North Korea might be known as the world’s most secluded society, but it has witnessed the rapid rise of media technologies in the new millennium. While the North Korean state is anxiously trying to catch up with the world standard of communication technology, it is also faced with the need to block free influx of outside information by allowing only intranet to its people. In a country where smuggling foreign media still can be punished by public execution, how do North Koreans manage to access outside information? This project explores how the expansion of new media technology complicates the country’s seemingly monolithic facade mired in entangled networks of technology and surveillance, intellectual property and copyrights, and the way for millennials to live creatively with censorship.

    The Korea Institute acknowledges the generous support of the Kim Koo Foundation.... Read more about Millennial North Korea: Cell Phones, Forbidden Media, and Living Creatively under Surveillance

    2020 Mar 02

    Film Screening of “Shusenjo”



    Tsai Auditorium (S010), CGIS South, 1730 Cambridge Street, Cambridge, MA 02138

    Film Screening & Discussion with the Director; jointly sponsored by the Harvard University Asia Center, the Kim Koo Forum at the Korea Institute, and the Reischauer Institute of Japanese Studies

    miki_profilepic.jpg 1

    Miki Dezaki
    Film Director

    Miki Dezaki is a recent graduate (March 2018) of the Graduate Program in Global Studies at Sophia University in Tokyo. He worked for the Japan Exchange Teaching Program for five years in Yamanashi and Okinawa before becoming a Buddhist monk in Thailand for one year. He is also known as "Medamasensei" on Youtube, where he has made comedy videos and videos on social issues in Japan. His most notable video is "Racism in Japan," which led to numerous online attacks by Japanese neo-nationalists who attempted to deny the existence of racism and discrimination against Zainichi Koreans (Koreans with permanent residency in Japan) and Burakumin (historical outcasts still discriminated today). "Shusenjo" is his directorial debut.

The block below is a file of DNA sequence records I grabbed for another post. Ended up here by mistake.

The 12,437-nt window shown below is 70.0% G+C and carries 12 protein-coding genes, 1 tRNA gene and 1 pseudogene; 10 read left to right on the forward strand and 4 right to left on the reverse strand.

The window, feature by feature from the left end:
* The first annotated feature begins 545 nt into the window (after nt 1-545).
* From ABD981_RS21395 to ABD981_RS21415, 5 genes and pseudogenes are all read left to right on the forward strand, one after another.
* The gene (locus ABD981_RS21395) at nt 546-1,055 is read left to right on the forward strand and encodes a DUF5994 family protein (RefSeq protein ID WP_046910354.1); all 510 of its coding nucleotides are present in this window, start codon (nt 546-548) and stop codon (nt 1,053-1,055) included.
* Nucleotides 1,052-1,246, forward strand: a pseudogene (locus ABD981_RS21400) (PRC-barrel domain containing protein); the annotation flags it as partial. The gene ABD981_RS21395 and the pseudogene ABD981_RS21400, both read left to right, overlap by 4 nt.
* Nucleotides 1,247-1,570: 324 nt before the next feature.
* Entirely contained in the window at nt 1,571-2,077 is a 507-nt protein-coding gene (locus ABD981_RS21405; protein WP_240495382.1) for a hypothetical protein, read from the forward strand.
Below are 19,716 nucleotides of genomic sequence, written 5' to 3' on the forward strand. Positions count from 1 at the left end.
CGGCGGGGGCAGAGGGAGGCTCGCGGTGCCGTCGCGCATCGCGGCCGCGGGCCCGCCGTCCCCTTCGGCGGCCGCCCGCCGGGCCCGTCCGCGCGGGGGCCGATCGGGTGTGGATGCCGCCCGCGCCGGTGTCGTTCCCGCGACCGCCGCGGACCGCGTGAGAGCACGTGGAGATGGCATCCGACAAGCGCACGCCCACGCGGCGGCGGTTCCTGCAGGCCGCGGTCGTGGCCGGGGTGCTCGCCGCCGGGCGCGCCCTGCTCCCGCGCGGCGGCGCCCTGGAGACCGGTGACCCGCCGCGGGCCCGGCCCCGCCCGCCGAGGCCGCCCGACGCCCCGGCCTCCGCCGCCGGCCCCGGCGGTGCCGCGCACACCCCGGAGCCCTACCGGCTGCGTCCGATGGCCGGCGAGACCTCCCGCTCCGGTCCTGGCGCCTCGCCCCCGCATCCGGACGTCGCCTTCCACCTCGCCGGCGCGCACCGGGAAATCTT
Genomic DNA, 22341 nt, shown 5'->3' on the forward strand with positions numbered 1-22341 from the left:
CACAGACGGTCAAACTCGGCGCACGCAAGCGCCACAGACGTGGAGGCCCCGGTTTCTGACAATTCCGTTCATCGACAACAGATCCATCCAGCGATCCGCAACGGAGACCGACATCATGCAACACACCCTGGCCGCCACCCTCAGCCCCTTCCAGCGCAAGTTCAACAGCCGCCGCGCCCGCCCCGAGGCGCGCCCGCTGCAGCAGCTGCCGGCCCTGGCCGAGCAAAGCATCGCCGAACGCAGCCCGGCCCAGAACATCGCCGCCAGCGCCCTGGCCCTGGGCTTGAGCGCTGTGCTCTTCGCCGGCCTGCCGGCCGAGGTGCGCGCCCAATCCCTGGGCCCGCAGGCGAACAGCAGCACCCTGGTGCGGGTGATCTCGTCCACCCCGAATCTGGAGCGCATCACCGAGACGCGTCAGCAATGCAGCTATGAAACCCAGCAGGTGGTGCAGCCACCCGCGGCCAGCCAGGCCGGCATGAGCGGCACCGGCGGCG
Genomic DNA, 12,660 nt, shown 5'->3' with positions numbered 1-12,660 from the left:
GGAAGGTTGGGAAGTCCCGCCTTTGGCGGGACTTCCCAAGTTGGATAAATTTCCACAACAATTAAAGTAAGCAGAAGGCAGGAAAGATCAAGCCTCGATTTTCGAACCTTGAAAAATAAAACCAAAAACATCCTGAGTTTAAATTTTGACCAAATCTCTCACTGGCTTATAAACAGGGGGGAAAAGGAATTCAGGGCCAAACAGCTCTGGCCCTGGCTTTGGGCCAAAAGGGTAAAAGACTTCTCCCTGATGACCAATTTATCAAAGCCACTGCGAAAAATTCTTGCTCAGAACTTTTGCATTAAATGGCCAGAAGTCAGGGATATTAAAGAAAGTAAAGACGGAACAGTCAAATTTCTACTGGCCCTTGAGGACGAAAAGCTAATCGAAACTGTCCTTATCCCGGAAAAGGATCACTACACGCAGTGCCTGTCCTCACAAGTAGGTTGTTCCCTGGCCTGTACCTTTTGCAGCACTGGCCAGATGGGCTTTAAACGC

Carter Eckert, Yoon Se Young Professor of Korean History, Harvard University
    James Robson, James C. Kralik and Yunli Lou Professor of East Asian Languages and Civilizations; Victor and William Fung Director, Harvard University Asia Center 
    Karen Thornber, Harry Tuchman Levin Professor in Literature; Professor of East Asian Languages and Civilizations, Harvard University

    About the Movie:
    The "comfort women" issue is perhaps Japan’s most contentious present-day diplomatic quandary. Inside Japan, the issue is dividing the country across clear ideological lines. Supporters and detractors of "comfort women" are caught in a relentless battle over empirical evidence, the validity of oral testimony, the number of victims, the meaning of sexual slavery, and the definition of coercive recruitment. Credibility, legitimacy and influence serve as the rallying cry for all those involved in the battle. In addition, this largely domestic battleground has been shifted to the international arena, commanding the participation of various state and non-state actors and institutions from all over the world. This film delves deep into the most contentious debates and uncovers the hidden intentions of the supporters and detractors of comfort women. Most importantly it finds answers to some of the biggest questions for Japanese and Koreans: Were comfort women prostitutes or sex slaves? Were they coercively recruited? And, does Japan have a legal responsibility to apologize to the former comfort women?

    The Korea Institute acknowledges the generous support of the Kim Koo Foundation... Read more about Film Screening of “Shusenjo”

    2020 Feb 25

    Prayers for Divine Protection: The Temple God (1885) of Hŭngch’ŏnsa and the Cult of Guan Yu

    4:30pm to 6:00pm


    Barker 133, 12 Quincy Street, Cambridge, MA 02138

    Harvard Buddhist Studies Forum; co-sponsored by the Korea Institute

    Seunghye Lee
    Curator of Buddhist Art, Leeum, Samsung Museum of Art